Exclusive peek at the famous lipstick assembly line –
The Tangee Lipstick Factory.
Lipstick is manufactured by combining perfumes, color pigments and oils with a wax base, as shown in these pictures from the Tangee lipstick factory. Good lipstick must spread on all the lips smoothly and easily, yet, once applied, it is expected to stand up under all wear and tear except the most violent kisses.
The stick must not melt in hot weather or become too hard in cold. Lipsticks are made in every shade of red from light orange to dark purple to suit every feminine complexion and wardrobe.
The process of lipstick production begins in the lab, with chemist Paul Lauffer blending color pigments to discover the next “great shade”.
Lipstick making at the Tangee factory begins with pouring and mixing of ingredients in large stainless steel vats, which are heated by steam to approximately 190F. Presently a workman pours out a sample from a new mixture for testing and analysis in the laboratory. In this image four different shades are being compounded!
On the other side of the vats – an engineer fills the mold with hot liquid lipstick from a faucet in the base of the vat. After cooling, excess is scraped from the mold with a putty knife.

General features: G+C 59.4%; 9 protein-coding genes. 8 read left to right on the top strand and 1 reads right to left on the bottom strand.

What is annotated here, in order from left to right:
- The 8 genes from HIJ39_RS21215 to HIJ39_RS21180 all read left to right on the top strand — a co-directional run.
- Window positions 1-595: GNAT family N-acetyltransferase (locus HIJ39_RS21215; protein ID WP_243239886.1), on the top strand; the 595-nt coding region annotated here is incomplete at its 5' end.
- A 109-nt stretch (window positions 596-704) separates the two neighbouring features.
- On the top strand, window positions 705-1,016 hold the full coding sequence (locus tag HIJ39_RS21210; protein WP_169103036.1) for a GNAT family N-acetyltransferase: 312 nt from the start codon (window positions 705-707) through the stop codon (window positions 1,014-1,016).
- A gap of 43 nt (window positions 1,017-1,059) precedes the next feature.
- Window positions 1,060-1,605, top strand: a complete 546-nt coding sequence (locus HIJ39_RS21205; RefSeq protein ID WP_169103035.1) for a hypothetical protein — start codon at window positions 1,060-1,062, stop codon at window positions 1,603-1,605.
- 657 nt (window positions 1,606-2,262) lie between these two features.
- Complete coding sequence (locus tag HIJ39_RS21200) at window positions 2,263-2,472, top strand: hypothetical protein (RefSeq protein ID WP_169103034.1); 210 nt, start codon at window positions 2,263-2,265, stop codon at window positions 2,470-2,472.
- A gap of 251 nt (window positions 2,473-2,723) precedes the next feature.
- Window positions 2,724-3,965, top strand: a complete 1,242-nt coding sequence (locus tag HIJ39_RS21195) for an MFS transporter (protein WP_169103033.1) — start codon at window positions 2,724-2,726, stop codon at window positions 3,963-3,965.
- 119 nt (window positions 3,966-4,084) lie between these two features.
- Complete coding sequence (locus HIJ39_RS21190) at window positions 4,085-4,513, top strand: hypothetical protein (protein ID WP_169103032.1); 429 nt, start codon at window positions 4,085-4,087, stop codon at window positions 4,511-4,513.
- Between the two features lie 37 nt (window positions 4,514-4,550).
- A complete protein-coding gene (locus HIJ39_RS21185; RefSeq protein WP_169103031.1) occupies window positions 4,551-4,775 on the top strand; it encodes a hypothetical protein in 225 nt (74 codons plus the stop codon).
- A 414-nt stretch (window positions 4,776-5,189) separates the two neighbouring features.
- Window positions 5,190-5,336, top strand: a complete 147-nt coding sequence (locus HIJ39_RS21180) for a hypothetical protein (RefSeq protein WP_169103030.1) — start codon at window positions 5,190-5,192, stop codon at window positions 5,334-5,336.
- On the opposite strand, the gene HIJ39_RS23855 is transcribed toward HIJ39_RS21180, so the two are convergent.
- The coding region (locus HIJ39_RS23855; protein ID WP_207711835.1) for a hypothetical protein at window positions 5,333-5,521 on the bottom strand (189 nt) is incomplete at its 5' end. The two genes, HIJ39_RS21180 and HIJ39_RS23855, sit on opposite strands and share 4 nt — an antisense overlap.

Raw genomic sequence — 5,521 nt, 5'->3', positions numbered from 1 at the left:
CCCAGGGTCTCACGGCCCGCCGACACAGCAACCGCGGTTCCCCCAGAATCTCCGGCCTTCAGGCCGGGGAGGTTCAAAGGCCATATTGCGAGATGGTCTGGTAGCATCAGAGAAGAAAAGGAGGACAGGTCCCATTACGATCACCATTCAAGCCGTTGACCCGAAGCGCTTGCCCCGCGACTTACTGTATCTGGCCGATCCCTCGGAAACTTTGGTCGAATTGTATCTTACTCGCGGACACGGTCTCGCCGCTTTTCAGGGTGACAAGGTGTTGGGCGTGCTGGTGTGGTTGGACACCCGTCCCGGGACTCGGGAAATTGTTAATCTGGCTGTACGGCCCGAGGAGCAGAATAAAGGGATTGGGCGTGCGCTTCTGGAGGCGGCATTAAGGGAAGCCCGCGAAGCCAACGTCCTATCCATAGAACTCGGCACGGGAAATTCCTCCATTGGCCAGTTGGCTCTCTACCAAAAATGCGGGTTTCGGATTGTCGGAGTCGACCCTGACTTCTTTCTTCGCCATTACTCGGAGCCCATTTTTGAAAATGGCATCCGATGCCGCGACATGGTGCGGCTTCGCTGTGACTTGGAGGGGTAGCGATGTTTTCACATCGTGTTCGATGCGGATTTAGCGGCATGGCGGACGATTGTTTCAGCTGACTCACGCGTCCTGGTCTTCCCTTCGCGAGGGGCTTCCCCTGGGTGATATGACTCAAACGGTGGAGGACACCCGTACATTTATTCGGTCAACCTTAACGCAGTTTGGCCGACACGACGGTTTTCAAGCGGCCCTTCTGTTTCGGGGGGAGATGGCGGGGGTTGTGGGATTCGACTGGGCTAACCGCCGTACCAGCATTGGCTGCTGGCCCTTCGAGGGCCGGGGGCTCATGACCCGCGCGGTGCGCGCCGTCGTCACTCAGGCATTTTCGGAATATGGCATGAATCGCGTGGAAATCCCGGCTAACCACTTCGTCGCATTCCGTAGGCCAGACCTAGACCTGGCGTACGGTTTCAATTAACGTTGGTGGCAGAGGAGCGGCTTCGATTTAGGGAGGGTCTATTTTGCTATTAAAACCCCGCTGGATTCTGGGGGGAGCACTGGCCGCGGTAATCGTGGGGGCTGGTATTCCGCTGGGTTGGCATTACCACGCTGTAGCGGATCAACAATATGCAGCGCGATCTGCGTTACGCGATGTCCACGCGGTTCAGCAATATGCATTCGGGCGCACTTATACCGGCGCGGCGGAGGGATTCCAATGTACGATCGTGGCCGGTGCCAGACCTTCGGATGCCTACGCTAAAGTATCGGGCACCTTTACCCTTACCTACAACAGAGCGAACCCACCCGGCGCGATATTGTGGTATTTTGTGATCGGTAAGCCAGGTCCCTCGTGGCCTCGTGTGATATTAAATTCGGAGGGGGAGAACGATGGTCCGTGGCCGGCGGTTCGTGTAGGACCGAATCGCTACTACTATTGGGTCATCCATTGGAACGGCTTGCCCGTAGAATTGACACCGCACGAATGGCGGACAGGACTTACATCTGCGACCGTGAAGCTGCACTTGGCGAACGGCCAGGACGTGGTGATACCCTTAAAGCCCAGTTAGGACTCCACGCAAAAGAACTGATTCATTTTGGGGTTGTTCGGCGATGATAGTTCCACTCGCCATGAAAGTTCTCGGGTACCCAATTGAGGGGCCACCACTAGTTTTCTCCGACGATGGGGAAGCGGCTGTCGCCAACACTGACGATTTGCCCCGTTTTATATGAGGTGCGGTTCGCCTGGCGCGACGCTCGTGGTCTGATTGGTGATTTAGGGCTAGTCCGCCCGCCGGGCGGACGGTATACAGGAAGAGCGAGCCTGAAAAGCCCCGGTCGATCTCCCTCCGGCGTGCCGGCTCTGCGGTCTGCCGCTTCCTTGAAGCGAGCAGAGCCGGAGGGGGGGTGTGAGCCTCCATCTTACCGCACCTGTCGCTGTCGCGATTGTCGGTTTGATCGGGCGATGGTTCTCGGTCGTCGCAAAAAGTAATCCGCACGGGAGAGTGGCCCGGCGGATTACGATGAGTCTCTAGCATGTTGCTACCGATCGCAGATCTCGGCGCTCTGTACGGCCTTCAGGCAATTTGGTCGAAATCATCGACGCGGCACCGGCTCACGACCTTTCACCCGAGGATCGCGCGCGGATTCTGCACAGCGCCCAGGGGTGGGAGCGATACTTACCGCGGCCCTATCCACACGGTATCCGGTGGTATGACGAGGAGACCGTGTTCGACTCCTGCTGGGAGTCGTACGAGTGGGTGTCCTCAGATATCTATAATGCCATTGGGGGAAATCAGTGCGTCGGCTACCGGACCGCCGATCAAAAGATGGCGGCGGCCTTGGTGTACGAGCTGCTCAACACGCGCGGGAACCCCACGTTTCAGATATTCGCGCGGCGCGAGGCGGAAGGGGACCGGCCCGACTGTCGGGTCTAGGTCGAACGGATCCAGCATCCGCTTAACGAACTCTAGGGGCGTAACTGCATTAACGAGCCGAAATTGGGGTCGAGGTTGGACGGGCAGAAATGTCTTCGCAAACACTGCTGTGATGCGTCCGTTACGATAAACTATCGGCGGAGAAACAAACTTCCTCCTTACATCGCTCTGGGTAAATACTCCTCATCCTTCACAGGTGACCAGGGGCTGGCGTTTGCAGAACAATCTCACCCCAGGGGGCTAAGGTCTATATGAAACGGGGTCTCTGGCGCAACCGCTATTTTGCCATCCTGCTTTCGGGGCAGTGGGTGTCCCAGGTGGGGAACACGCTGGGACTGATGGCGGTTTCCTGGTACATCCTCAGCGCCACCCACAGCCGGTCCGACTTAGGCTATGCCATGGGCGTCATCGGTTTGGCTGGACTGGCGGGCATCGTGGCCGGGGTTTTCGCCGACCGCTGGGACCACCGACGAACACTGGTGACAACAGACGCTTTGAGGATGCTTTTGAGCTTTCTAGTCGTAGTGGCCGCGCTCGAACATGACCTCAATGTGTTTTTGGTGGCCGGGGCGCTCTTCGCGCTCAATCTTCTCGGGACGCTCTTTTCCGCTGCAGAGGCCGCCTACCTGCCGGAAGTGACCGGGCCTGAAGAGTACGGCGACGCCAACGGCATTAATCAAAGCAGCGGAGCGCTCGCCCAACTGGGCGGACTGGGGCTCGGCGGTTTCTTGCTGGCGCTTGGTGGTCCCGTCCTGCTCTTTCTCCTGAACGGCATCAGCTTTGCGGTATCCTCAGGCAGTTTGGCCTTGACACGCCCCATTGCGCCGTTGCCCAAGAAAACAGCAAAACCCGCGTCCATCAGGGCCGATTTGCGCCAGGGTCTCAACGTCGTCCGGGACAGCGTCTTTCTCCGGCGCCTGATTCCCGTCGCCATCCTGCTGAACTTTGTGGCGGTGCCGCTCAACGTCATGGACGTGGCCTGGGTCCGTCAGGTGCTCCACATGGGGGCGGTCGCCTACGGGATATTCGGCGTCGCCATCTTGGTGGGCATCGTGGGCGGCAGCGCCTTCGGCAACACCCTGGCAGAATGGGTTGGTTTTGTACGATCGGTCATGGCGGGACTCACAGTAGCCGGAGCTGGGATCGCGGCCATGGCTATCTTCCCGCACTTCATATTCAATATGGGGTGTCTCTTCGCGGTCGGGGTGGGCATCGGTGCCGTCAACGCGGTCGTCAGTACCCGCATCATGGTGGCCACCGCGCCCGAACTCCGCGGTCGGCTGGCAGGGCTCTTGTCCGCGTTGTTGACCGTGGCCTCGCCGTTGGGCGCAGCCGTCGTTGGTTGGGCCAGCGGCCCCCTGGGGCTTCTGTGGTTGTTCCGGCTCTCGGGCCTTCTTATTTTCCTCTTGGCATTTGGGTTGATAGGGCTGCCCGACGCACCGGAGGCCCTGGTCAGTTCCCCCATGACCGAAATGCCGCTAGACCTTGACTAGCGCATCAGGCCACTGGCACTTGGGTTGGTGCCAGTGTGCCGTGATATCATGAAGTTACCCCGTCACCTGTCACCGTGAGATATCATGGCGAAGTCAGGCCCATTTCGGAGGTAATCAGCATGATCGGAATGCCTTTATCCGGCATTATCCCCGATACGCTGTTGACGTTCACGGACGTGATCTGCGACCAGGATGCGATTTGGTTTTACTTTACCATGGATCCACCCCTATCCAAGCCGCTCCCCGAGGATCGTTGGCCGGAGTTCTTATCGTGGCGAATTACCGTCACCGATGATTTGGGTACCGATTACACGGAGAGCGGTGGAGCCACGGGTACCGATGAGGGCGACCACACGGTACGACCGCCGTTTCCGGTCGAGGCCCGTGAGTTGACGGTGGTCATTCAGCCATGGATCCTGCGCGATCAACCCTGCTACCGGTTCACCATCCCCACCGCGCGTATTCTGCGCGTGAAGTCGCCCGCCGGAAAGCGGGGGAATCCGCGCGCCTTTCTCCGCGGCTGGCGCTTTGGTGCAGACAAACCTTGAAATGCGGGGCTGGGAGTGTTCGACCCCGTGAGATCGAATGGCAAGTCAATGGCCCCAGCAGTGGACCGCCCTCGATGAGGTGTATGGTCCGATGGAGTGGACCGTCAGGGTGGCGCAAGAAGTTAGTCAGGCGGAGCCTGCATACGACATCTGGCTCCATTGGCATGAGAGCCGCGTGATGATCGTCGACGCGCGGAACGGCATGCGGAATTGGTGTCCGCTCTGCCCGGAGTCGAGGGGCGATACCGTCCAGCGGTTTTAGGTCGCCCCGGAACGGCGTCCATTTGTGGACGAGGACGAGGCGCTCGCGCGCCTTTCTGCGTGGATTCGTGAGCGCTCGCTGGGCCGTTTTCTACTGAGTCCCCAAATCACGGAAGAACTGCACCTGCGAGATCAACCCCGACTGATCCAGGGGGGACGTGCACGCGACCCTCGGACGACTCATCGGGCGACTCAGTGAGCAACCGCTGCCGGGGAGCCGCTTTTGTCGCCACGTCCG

The molds are opened, revealing perfectly shaped lipstick bullets inside.
Lipsticks are sorted and examined carefully before being encased in fancy metal containers on an assembly line.
The Mouth Paint Industry in 1947.
190 Million Lipsticks sold in One Year to Americans –
By the end of the Second World War – lipstick was without question the most commonly purchased cosmetic by women the world over. Without it a woman felt – well undressed!
Lipstick production was a big industry. In 1946 alone – American women spent an estimated $29,200,000 for 5000 tons of lipstick – 190 million individual lipsticks in all.
The federal government collected $5,840,000 in luxury taxes – enough to pay the US Presidents salary for 77 years.
Images: Google Cultural Institute
Originally published – Oct20th – Life Magazine.
That’s all !
Text ©Glamourdaze 2014
Direct to your smartphone, tablet or laptop. original 1940s makeup and beauty guide books